You don’t have to be stupid to believe in conspiracy theories and the paranormal

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In the internet age has been a boon for the spread of conspiracy theories – such as the idea that the moon landings were faked, or that the US government planned 9/11.

For non-believers, it is tempting to write off people who engage with these ideas as being less intelligent. However, new research which examined why some people are inclined to believe in seemingly irrational beliefs, suggests the reality is not so simple.

“We show that reasonable scepticism about various conspiracy theories and paranormal phenomena does not only require a relatively high cognitive ability, but also strong motivation to be rational,” said Tomas Ståhl, lead author of the study from the University of Illinois at Chicago.

“When the motivation to form your beliefs based on logic and evidence is not there, people with high cognitive ability are just as likely to believe in conspiracies and paranormal phenomena as people with lower cognitive ability.”

Previous research has suggested that people with higher cognitive ability – in other words, a more analytical thinking style – are less likely to believe in conspiracies and the paranormal.

For the study, published in the journal Personality and Individual Differences, Ståhl and his co-author Jan-Willem van Prooijen from Vrije Universiteit Amsterdam conducted surveys involving more than 300 people to assess their analytic thinking capabilities, as well as factors that might promote scepticism toward unfounded beliefs.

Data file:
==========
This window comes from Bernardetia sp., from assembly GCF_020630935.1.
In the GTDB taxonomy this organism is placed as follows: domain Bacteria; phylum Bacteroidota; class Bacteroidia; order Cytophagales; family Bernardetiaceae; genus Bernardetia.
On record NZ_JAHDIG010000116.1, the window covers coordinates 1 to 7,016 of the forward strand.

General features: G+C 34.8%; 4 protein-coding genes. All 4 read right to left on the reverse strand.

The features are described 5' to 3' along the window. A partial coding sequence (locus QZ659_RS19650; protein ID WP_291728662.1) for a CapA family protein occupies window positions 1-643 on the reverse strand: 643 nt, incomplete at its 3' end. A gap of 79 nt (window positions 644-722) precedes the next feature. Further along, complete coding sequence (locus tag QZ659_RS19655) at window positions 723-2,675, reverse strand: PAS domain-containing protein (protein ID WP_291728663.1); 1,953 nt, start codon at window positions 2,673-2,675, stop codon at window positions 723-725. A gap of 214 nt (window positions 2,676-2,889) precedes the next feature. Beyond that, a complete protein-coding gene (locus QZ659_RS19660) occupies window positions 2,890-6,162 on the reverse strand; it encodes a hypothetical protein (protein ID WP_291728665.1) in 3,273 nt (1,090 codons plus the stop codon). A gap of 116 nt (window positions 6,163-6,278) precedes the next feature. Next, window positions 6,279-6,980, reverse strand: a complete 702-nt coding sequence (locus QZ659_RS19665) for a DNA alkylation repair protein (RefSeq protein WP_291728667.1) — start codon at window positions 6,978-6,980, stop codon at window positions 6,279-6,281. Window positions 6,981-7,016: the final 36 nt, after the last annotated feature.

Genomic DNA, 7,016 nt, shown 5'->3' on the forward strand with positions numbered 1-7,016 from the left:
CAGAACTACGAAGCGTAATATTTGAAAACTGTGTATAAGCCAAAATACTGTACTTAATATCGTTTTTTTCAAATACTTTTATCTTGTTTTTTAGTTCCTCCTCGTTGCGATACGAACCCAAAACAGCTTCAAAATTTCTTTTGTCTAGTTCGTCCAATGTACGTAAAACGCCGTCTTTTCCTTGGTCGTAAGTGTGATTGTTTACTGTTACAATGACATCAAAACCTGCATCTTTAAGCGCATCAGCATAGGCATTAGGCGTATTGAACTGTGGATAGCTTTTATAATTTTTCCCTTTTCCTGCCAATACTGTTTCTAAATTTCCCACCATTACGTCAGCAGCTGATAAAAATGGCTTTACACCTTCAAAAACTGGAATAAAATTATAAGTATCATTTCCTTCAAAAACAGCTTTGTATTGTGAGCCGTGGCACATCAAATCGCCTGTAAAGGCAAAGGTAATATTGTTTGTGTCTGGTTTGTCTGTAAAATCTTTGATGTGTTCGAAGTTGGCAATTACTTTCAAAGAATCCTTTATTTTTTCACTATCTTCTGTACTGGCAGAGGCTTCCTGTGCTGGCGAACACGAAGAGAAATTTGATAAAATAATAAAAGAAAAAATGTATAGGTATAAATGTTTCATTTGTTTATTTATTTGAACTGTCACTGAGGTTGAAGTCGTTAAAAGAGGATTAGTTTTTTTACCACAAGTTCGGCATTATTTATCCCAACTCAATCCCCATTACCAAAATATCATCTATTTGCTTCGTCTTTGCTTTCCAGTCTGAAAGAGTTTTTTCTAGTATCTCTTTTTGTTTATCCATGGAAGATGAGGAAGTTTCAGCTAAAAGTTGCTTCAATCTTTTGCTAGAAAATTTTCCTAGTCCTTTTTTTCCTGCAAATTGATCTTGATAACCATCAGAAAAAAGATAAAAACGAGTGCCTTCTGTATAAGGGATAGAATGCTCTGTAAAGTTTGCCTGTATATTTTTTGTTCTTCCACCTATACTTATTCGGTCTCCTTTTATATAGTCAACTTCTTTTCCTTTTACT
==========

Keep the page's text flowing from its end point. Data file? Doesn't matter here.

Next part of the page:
The results showed, as you may expect, that an analytic cognitive style was associated with weaker belief in the paranormal and conspiracies. But crucially this was only the case among participants who placed a high value on forming their beliefs based on logic and evidence.

For those who did not value this, having a more analytical thinking style was not associated with weaker beliefs in conspiracies and the paranormal.

The researchers note that despite increased educational opportunities and intelligence scores in the US population, unfounded beliefs remain commonplace.

“Our findings suggest that part of the reason may be that many people do not view it as sufficiently important to form their beliefs on rational grounds,” Ståhl said. “Many of these beliefs can, unfortunately, have detrimental consequences for individuals’ health choices, as well as for society as a whole.”

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